How do I get my leg to stop aching
– You can usually treat leg pain at home if it’s due to cramps or a minor injury. Try the following home treatments when your leg pain is from muscle cramps, fatigue, or overuse:
Rest your leg as much as possible, and elevate your leg with pillows. Take an over-the-counter pain reliever, such as aspirin or ibuprofen, to help ease discomfort as your leg heals. Wear compression socks or stockings with support.
Does leg pain indicate heart problems?
Leg Pain Can Indicate Risk for a Heart Attack or Stroke – Peripheral artery disease that causes leg pain can be indicative of heart issues, People that have PAD are at a higher risk of having a stroke or heart attack. This could be a sign that the coronary arteries are blocked and the blood flow is reduced.
It is common for people to ignore a pain in their legs, especially when it comes and goes. One of the symptoms of peripheral artery disease is intermittent claudication, which is temporary pain in the legs or feet during exercise. Typically, there is relief from the pain with rest. Therefore, many people may develop PAD but not know that they have it because they do not know what to look out for.
Watch the video to learn more about peripheral artery disease and how it is related to heart disease. You will also learn why it is important to have PAD evaluations if you have any of the risk factors or signs of PAD, February is American Heart Month. Find out how Coronary Artery Disease and Peripheral Artery Disease are related.
How long should I wait to see a doctor for leg pain?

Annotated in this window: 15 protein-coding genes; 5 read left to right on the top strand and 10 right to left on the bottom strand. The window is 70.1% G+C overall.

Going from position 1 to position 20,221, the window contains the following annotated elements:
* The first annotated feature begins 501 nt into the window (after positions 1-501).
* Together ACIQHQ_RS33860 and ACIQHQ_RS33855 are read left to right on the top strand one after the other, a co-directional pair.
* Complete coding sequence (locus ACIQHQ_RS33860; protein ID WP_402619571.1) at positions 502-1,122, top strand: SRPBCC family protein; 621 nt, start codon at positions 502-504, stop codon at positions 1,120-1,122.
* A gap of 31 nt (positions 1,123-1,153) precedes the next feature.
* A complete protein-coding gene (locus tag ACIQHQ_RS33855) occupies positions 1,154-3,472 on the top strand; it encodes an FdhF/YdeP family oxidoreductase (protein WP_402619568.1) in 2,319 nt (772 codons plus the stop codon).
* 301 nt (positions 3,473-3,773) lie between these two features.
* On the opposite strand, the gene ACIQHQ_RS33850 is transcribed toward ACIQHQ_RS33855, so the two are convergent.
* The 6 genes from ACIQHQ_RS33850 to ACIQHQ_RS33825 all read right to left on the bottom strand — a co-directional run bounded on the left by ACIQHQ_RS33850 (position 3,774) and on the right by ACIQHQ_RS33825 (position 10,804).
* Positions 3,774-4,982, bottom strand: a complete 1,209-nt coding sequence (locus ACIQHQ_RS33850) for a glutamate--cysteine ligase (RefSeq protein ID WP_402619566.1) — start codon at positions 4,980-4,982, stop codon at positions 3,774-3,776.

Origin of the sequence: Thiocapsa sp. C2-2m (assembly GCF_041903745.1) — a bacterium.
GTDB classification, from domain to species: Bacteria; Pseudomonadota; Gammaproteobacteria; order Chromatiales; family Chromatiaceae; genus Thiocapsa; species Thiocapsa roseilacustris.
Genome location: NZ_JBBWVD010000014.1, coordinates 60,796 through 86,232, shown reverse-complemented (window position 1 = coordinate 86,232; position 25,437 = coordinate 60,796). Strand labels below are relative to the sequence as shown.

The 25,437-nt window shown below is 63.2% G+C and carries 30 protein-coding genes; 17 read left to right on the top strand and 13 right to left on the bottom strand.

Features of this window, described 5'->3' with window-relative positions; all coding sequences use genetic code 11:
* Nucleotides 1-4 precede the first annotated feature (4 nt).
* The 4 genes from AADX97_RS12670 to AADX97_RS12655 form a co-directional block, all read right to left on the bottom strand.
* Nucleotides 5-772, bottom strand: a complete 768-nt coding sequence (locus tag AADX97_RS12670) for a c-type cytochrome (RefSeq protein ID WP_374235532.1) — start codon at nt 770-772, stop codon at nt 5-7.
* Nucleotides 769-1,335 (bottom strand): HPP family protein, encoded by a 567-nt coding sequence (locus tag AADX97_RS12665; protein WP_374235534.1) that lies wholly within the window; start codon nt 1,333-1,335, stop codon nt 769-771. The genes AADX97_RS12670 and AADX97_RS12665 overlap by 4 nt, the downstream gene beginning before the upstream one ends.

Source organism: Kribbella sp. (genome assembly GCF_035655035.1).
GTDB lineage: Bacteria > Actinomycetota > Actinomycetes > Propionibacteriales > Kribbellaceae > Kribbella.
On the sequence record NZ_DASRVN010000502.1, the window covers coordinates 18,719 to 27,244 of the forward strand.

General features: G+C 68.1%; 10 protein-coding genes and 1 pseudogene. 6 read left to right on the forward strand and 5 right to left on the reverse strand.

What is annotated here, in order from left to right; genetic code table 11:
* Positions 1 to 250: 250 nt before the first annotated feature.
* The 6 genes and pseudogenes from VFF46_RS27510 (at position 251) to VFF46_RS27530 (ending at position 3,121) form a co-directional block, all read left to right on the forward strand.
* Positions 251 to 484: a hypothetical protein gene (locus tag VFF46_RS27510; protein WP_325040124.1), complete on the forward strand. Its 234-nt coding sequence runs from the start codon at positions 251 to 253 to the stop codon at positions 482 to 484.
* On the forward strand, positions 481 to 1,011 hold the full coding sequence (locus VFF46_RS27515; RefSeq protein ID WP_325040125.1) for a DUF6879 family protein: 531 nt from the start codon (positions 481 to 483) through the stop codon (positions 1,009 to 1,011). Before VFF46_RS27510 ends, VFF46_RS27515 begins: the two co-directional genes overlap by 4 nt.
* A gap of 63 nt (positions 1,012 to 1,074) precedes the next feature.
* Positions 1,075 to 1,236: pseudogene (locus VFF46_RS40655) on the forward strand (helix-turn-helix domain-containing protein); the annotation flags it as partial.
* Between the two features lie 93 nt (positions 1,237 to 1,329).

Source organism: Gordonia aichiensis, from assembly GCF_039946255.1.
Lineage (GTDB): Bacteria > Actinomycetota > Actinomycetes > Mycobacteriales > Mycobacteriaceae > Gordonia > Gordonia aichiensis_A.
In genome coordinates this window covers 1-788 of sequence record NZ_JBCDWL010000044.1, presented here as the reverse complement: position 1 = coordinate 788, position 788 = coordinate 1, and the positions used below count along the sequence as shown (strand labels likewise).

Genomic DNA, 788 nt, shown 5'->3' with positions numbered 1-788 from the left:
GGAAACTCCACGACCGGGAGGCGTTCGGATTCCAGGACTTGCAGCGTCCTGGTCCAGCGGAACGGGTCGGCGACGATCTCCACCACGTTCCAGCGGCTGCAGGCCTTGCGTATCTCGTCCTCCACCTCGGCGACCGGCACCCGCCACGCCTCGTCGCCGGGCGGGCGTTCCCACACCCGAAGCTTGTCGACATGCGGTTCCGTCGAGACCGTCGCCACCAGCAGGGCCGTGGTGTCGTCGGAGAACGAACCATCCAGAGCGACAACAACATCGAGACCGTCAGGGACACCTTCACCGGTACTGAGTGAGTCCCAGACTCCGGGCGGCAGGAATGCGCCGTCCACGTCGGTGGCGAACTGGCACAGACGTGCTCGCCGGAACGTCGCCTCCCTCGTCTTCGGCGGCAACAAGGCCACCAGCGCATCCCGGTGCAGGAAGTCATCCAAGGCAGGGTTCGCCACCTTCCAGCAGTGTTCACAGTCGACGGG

What Type of Doctor Should I see for Leg Pain? – If self-treatment does not improve the symptoms after a few days, then see a doctor. Since leg pain can be attributed to a wide range of causes, from minor injury to serious disease, a good place to start is by making an appointment with a general practitioner for unknown leg pain.
- The family doctor is likely to refer you to a specialist, if there are any indications of disease or injury causing the leg pain.
- For example, if the doctor suspects the leg pain is due to a lower back problem, then you will want to see a spine specialist.
- If the leg pain is likely due to PAD, then it is important to see a heart specialist.
There are no hard and fast rules because there are so many variations of leg pain. The best advice is to not hesitate to see a doctor if you want a diagnosis and help determining the best course of treatment. Call (703) 520-1031 today for a consultation with pain management specialist Dr. Majid Ghauri at Spine & Pain Clinic of North America (SAPNA) or use the form below to make an appointment.
How do you check blood circulation in legs at home
Lie on your back on a bed and raise your legs 60 degrees, bend and extend your knees for about 30 seconds to 1 minute. The foot with poor blood flow may become pale or feel painful.
Which leg is your main artery in
What is the femoral artery made of? – The walls of all arteries, including the femoral artery, contain three layers:
Tunica intima: The inner layer keeps your blood flowing smoothly. It regulates, prevents and keeps toxins out of your blood. Media: The middle layer is elastic, which keeps your blood flowing in one direction. The media also helps vessels expand and contract. Adventitia: The outer layer gives blood vessels their structure and support. It contains tiny vessels that deliver oxygen and nutrients from your blood to the wall of the femoral artery.
is the most common condition to affect the femoral artery. PAD is often the result of, which is plaque buildup inside the arteries. The arteries narrow and blood can’t pass through freely. Blood clots and aneurysms (bulges in a blood vessel wall) can also develop in the femoral artery. Keep your femoral artery and the rest of your blood vessels as healthy as possible by: